Beckham: Miami is a global city, that’s how we see our team
There were barely clad women dancing in feather headdresses, like a casting call for Carnival in Rio. Hip-hop and Latin music pounded loud, like it would in South Beach clubs at 3 a.m. Confetti cannons boomed to punctuate the event. Hundreds of fans waiting for this day to finally arrive chanted and cheered. One held a sign that read, MIAMI. PREPARE FOR GLORY, with a picture of the cause of this celebration in dramatic, heroic profile, wearing a Roman gladiator’s helmet.
Never let it be said that David Beckham cannot make an entrance, or that Major League Soccer arrived quietly Monday in a city that prefers loud.
This was the day Miami officially became the MLS’ 25th franchise, set to begin play in March of 2020. With the announcement Miami becomes only the 10th U.S. city or metropolitan region to have all of the big four American professional team sports — football, baseball, basketball and hockey — plus a team in the country’s premier soccer league.
It took awhile. MLS was here almost four years ago to the day to announce that Beckham, the former English soccer star and heartthrob, had chosen Miami for his expansion-team dream. Political red tape, wrangling over stadium sites and ownership/financing issues would be worked through, thanks largely to the powerhouse Mas family giving Beckham the heavyweight local partners he lacked.
“They say great things come to those who wait,” noted MLS commissioner Don Garber.
This was the biggest South Florida civic announcement of its kind in a quarter century, since the area landed Major League Baseball and NHL hockey teams at the same time in the early ’90s.
The wait for top-level soccer goes back even further. The area had the Fort Lauderdale-based Miami Fusion for four seasons in MLS from 1998 to 2001, but that was a time when the league was struggling, close to folding, and the Fusion had ownership that was lacking, and played in a high school football stadium.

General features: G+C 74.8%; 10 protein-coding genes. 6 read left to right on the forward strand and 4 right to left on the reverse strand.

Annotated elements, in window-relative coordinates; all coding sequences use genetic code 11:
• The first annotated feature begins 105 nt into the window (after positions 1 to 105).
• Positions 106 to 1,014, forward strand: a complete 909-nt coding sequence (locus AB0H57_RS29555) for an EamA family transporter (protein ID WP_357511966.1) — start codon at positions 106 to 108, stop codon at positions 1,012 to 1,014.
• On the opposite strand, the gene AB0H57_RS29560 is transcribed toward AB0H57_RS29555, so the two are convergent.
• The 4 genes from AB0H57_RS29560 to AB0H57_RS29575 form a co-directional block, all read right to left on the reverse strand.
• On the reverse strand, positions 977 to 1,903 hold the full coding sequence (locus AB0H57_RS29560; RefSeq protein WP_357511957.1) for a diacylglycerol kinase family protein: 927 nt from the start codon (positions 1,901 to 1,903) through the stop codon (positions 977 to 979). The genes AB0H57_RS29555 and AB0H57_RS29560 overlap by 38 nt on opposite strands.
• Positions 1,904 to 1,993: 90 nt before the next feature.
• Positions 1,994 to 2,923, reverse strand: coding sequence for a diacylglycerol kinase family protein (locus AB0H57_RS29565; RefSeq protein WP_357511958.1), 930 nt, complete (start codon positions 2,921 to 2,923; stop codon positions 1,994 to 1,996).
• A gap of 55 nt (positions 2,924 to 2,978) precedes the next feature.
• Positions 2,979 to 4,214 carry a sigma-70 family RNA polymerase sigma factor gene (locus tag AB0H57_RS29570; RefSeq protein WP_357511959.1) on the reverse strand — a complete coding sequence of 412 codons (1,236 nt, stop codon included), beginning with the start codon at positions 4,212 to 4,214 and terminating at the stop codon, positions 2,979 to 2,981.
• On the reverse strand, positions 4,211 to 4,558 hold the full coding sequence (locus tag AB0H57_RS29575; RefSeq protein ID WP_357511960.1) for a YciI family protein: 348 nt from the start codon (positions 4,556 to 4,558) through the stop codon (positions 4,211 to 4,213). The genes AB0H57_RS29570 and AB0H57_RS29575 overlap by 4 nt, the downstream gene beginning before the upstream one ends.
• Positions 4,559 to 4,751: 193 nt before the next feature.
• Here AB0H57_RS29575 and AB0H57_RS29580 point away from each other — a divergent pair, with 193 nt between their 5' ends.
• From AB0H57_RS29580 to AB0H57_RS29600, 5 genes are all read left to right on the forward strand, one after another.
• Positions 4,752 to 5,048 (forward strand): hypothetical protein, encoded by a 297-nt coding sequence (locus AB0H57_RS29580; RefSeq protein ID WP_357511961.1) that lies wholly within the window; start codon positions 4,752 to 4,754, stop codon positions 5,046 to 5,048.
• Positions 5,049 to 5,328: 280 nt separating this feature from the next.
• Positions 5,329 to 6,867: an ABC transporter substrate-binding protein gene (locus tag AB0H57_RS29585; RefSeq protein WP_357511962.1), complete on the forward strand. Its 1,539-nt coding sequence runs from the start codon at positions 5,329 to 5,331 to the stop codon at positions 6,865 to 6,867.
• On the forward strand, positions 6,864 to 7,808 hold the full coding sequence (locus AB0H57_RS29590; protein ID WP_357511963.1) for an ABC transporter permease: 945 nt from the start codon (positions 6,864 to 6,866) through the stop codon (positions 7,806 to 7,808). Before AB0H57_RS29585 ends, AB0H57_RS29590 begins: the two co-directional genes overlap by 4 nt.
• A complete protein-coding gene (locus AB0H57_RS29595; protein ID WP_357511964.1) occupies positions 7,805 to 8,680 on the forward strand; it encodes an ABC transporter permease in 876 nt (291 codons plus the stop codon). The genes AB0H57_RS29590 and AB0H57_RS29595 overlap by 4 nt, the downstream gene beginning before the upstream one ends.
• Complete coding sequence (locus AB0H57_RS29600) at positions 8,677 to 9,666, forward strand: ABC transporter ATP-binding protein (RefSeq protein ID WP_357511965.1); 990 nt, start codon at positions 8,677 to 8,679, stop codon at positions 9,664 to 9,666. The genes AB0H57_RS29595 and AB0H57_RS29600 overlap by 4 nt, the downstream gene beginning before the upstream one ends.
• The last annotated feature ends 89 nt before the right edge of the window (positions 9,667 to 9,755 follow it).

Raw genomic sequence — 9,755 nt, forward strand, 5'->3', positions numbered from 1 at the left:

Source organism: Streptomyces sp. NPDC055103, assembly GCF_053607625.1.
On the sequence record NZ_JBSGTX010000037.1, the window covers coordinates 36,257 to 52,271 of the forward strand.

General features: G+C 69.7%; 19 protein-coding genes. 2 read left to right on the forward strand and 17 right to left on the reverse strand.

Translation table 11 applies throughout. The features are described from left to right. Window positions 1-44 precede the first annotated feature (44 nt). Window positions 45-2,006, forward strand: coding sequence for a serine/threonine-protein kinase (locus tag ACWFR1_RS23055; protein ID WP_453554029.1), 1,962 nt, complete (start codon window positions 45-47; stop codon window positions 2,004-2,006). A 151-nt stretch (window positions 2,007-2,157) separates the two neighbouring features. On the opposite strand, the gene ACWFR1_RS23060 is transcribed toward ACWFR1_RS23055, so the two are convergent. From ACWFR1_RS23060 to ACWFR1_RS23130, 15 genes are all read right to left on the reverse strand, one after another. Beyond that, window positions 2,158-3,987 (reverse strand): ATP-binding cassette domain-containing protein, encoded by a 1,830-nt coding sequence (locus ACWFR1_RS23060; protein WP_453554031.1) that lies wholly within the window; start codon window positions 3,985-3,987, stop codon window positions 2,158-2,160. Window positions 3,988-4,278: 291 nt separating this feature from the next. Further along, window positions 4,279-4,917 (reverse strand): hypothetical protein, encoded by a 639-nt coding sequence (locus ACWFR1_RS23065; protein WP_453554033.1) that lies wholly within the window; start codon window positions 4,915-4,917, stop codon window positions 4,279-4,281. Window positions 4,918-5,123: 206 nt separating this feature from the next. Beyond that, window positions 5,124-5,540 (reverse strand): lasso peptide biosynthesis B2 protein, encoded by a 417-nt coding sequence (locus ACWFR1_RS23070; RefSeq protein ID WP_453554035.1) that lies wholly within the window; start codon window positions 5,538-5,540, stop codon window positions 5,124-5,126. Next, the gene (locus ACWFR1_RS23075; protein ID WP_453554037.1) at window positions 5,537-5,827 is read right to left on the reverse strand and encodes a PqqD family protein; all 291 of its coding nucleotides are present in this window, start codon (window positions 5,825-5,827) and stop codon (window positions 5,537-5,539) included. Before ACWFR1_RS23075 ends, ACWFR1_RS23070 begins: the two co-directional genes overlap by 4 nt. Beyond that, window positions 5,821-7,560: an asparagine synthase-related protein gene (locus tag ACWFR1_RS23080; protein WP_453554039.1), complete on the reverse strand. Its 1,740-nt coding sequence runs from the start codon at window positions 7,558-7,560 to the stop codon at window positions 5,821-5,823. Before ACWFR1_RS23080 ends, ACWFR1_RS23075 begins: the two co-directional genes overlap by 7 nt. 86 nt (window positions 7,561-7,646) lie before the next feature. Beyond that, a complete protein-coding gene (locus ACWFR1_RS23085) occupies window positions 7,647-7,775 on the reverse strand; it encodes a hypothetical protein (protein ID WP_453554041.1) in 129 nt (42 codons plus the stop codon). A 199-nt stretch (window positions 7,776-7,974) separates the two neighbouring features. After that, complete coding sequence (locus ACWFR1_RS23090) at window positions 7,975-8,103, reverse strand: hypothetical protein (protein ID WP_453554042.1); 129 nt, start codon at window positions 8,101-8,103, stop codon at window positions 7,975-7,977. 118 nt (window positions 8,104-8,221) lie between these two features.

Miami’s return to MLS finds the league booming, a new, privately financed stadium in the works and a dream-team ownership group that also includes the CEO of Sprint and the founder of Japan’s SoftBank in addition to the heft of Miami’s MasTec and the glamor of the man out front, Beckham.
So new Marlins boss Derek Jeter had about a minute and half as Miami’s most famous sports team owner, because Beckham’s international stardom and global reach exceeds Jeter’s. As does his ability to attract one of his sport’s deepest-pocketed ownership groups.
Monday’s announcement was a flashy, brassy introduction befitting the glamor that is the orbit around Beckham. It was held at the Knight Concert Hall adjunct to the Arsht Center, places accustomed to tony, upscale entertainment but on this day partying, Miami-style.
What a contrast to when the Marlins and Florida Panthers arrived in ’93 with announcements that were formal news conferences, not fan events.
This time drums beat and whistles blew and if you could hear it above the merry din, the talk was big. Very.
The hopes for this as-yet-unnamed soccer team are unabashedly ambitious, both in terms of the league and of the Miami sports market.
“I promise you the team we bring into this league will be one of the best teams — the best team,” Beckham told the swooning crowd.
“The world’s most successful sports franchise,” Sprint CEO Marcelo Claure described the goal.
Beckham and MLS see a perfect marriage between the world’s most international sport and a richly diverse Miami culture that has proved time and time again it will support quality soccer. And Beckham wanted Miami as much as the league did.
“Perhaps the most important American soccer market,” Garber called Miami.
The new owners believe Miami’s MLS team will resonate with a younger demographic and become the most passionately supported team in this market as well as the winningest. They even believe that in time MLS Miami will gain a following and stature that rivals even the flagship Dolphins and hugely popular Heat.
Hey, if you’re going to dream, dream big, right?
“This is a city built on dreams,” as Beckham put it.
Jorge Mas, son of parents who fled Cuba’s tyranny, can testify.
“This is a cultural mosaic that represents what is best in America,” he called Miami. “And we’re going to make this city proud. This is going to be the franchise.”
That’s big talk.
Now we have two years to savor, to anticipate and to watch as David Beckham’s dream becomes a team.